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J Athl Train. 2017 Aug;52(8):771-775. doi: 10.4085/1062-6050-52.5.04. Epub 2017 Jul 17.

Player and Game Characteristics and Head Impacts in Female Youth Ice Hockey Players.

Author information

1
Bloorview Research Institute, Holland Bloorview Kids Rehabilitation Hospital, Toronto, Canada.
2
Department of Occupational Science and Occupational Therapy, University of Toronto, Canada.
3
Rehabilitation Sciences Institute, Faculty of Medicine, University of Toronto, Canada.
4
Faculty of Kinesiology and Physical Education, University of Toronto, Canada.
5
Simbex, Lebanon, NH.
6
Thayer School of Engineering, Dartmouth College, Hanover, NH.

Abstract

CONTEXT:

  Despite the growing popularity of ice hockey among female youth and interest in the biomechanics of head impacts in sport, the head impacts sustained by this population have yet to be characterized.

OBJECTIVES:

  To describe the number of, biomechanical characteristics of, and exposure to head impacts of female youth ice hockey players during competition and to investigate the influences of player and game characteristics on head impacts.

DESIGN:

  Cohort study.

METHODS:

  Twenty-seven female youth ice hockey players (mean age = 12.5 ± 0.52 years) wore instrumented ice hockey helmets during 66 ice hockey games over a 3-year period. Data specific to player, game, and biomechanical head impact characteristics were recorded. A multiple regression analysis identified factors most associated with head impacts of greater frequency and severity.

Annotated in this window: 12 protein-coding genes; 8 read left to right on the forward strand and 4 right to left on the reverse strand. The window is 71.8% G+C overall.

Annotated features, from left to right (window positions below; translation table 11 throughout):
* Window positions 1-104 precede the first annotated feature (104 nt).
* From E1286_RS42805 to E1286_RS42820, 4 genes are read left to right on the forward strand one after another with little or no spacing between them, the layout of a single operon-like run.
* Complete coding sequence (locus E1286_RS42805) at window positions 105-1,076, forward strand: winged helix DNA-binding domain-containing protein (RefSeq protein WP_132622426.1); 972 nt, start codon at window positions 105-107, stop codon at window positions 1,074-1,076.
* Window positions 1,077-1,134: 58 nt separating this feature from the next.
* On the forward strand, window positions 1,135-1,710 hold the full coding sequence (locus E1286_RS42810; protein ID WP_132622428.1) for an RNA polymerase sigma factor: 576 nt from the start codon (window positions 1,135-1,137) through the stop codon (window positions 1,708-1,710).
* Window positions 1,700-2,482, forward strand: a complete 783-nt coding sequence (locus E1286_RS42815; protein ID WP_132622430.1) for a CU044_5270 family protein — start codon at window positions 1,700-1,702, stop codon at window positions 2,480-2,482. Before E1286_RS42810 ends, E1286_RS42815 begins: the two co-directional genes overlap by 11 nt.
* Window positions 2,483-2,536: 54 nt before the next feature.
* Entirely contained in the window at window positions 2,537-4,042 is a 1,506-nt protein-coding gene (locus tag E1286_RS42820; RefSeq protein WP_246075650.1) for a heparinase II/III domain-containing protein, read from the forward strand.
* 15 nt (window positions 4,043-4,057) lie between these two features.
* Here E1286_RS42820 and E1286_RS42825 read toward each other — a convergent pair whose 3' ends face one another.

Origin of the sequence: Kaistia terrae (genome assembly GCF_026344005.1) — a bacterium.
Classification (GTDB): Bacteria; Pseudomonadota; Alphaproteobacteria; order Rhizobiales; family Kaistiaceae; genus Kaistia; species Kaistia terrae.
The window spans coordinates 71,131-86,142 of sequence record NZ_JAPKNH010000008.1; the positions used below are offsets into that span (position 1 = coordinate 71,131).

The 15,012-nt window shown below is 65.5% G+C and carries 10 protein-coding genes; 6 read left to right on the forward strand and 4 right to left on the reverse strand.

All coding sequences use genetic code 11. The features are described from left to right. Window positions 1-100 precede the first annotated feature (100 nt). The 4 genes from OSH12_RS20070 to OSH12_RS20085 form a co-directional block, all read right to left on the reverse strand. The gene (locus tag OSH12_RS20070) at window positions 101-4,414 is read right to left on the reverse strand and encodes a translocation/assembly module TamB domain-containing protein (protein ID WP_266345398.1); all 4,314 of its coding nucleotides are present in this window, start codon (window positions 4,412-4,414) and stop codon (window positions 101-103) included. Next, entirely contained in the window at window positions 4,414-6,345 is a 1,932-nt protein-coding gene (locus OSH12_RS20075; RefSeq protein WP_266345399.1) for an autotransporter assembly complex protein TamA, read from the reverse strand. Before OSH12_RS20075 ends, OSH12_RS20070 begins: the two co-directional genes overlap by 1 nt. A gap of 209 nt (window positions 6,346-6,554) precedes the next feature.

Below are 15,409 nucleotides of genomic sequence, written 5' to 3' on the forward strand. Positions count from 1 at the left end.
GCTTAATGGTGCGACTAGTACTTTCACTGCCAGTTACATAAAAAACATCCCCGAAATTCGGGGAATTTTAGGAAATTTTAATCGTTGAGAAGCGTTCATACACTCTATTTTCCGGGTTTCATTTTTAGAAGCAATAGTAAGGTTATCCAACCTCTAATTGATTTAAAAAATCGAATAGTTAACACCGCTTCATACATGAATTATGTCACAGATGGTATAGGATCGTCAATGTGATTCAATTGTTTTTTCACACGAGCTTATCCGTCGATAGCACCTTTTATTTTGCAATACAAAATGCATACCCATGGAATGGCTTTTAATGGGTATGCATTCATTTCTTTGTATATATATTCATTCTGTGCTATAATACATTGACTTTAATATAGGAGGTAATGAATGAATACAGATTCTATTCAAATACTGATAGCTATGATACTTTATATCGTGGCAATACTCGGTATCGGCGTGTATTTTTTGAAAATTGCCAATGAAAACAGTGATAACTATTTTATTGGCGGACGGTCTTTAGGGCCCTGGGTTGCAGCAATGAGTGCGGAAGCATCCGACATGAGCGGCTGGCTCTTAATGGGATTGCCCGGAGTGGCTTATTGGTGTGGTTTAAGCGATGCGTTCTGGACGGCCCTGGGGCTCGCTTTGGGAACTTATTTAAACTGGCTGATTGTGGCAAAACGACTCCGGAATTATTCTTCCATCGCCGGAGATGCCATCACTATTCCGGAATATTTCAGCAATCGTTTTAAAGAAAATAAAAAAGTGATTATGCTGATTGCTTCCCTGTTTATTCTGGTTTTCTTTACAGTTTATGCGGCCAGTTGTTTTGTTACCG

RESULTS:

  A total of 436 total head impacts were sustained during 6924 minutes of active ice hockey participation (0.9 ± 0.6 impacts per player per game; range, 0-2.1). A higher body mass index (BMI) significantly predicted a higher number of head impacts sustained per game (P = .008). Linear acceleration of head impacts was greater in older players and those who played the forward position, had a greater BMI, and spent more time on the ice (P = .008), whereas greater rotational acceleration was present in older players who had a greater BMI and played the forward position (P = .008). During tournament games, increased ice time predicted increased severity of head impacts (P = .03).

CONCLUSIONS:

  This study reveals for the first time that head impacts are occurring in female youth ice hockey players, albeit at a lower rate and severity than in male youth ice hockey players, despite the lack of intentional body checking.

KEYWORDS:

adolescents; concussions; helmets; mild traumatic brain injuries; sports injuries

PMID:
28715282
PMCID:
PMC5561778
DOI:
10.4085/1062-6050-52.5.04
[Indexed for MEDLINE]
Free PMC Article

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